Earth Day

Library of Congress

Fifty years ago on Wednesday, the first Earth Day kicked off with a huge bang. An estimated 20 million people rallied to the call to protect our most fundamental resources: land, water, and air.

Its founder, Gaylord Nelson, served as Wisconsin governor before moving on to the U.S. Senate. Here's an excerpt from his 1970 speech delivered at MATC in Milwaukee on the eve of the first Earth Day:

Updated at 12:30 p.m. ET

Former President Richard Nixon celebrated the first Earth Day in 1970 by planting a tree on the White House South Lawn. An enormous turnout of some 20 million people across the country attended Earth Day festivities, putting the fight against pollution on the political agenda.

That year Nixon created the Environmental Protection Agency and went on to sign the Clean Water Act and Clean Air Act with broad bipartisan support.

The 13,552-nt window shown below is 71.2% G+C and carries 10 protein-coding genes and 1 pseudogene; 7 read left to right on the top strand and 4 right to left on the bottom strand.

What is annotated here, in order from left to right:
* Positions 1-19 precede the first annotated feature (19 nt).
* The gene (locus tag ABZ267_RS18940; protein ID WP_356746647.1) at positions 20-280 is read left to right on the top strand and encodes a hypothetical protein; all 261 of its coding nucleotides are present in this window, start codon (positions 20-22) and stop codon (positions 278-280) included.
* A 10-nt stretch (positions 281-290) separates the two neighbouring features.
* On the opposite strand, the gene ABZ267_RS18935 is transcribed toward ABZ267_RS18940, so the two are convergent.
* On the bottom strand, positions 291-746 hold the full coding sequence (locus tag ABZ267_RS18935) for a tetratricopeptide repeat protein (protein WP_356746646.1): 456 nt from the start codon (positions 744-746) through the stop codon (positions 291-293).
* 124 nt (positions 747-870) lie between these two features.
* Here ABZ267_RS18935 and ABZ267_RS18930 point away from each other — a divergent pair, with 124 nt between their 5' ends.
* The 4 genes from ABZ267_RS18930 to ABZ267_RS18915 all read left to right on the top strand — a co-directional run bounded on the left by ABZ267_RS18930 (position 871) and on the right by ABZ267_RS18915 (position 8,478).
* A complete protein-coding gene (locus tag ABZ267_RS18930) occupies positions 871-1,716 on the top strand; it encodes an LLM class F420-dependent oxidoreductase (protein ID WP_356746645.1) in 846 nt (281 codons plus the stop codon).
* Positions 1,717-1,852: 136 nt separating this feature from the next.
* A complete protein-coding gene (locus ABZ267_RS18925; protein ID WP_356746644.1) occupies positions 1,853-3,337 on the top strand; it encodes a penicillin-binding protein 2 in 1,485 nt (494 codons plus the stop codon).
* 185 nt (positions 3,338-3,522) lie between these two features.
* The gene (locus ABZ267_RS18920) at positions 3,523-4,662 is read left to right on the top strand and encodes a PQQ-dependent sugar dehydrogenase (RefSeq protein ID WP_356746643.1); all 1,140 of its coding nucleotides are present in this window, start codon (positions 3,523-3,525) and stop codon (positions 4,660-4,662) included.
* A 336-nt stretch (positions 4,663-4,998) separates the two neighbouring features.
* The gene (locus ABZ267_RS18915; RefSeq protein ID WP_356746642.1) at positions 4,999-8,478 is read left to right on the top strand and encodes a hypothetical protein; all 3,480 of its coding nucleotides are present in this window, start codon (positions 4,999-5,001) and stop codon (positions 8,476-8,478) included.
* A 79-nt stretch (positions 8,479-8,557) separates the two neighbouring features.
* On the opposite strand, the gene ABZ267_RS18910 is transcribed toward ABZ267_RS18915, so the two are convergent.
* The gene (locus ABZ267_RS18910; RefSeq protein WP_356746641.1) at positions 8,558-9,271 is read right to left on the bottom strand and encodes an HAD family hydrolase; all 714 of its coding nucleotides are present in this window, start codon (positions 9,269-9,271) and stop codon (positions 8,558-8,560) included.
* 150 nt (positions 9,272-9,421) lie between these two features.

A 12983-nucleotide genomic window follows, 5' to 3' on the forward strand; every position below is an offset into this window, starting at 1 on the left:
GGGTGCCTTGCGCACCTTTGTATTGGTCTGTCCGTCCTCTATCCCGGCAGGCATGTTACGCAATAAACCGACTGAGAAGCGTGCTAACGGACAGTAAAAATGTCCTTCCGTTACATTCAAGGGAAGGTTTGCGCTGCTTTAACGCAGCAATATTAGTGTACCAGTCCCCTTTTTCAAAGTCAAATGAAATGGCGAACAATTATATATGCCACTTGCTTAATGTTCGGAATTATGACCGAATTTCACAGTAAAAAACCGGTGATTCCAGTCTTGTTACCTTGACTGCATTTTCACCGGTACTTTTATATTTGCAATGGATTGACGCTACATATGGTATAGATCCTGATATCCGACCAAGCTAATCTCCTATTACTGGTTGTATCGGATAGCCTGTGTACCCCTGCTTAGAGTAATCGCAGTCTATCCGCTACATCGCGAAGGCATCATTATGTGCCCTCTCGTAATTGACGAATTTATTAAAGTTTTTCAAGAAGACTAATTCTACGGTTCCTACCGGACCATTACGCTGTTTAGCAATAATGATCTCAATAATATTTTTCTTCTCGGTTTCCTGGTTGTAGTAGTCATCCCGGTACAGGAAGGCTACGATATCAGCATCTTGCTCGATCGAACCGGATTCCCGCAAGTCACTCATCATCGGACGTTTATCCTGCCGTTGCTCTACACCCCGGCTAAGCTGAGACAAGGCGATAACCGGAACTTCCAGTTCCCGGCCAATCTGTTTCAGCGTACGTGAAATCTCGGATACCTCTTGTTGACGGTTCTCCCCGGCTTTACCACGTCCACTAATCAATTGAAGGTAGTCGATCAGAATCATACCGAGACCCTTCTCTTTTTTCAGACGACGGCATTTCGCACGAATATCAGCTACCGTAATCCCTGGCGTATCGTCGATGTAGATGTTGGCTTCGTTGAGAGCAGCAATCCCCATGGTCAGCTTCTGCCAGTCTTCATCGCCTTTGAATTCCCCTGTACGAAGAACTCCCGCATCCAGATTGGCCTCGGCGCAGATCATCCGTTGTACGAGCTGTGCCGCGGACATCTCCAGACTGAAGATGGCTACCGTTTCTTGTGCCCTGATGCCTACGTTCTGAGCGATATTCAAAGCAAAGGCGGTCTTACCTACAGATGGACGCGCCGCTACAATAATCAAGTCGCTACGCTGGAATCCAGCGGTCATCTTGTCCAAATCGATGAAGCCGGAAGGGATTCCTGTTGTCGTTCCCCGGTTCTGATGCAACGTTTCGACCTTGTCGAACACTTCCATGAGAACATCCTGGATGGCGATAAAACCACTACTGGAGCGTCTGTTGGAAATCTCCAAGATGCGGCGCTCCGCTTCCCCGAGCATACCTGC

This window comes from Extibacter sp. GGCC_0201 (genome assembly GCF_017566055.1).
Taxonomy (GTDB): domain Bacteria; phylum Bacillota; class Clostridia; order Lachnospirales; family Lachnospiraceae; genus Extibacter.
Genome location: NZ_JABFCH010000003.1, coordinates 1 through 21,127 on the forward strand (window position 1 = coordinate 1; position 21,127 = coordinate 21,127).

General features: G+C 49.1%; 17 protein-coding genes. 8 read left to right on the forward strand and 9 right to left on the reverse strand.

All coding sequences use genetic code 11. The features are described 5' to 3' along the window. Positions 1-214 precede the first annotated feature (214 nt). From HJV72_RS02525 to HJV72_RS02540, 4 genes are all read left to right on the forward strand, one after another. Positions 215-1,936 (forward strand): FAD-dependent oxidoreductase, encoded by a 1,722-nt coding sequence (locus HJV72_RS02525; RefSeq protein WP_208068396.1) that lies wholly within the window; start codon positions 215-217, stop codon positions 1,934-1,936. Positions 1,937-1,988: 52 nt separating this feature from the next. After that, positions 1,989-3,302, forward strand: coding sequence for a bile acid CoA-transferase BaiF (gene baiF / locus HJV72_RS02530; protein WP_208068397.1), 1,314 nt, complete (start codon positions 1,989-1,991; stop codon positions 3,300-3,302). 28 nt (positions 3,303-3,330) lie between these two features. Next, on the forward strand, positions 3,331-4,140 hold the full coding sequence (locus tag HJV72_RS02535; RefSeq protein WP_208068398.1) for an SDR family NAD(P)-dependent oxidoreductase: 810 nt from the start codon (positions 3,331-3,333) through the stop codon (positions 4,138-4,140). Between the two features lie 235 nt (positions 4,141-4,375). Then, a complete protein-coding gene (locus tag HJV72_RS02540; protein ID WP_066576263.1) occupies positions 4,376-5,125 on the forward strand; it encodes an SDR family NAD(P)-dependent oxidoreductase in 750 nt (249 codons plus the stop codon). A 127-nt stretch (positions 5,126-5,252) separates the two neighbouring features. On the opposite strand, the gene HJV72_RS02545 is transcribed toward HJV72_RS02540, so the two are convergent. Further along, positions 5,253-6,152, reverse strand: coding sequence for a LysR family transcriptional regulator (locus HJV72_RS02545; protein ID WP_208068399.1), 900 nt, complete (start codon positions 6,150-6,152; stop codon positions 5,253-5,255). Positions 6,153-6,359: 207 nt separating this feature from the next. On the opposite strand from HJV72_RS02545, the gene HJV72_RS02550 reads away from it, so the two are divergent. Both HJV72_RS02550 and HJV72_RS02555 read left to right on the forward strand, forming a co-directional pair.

Outrider Foundation

If you’ve seen Milwaukee Brewers' Brent Suter in action, you might have noticed his reusable water bottle. It’s nothing new to the pitcher.

Suter has been concerned about the environment for years. It started with a love of nature.

Growing up in Cincinnati Ohio, he was in the Boy Scouts, had pets, and loved nature and animals. His love shifted to concern when Suter was a freshman in high school.

A junk removal company's job is to get rid of junk, right? You might be picturing a scene from the TV show Hoarders — stuff being thrown into a big dumpster as quickly as possible, headed for the landfill. For Wisconsin veteran Andrew Weins, his goal — and that of his junk removal and hauling business — is to take absolutely nothing to the dump.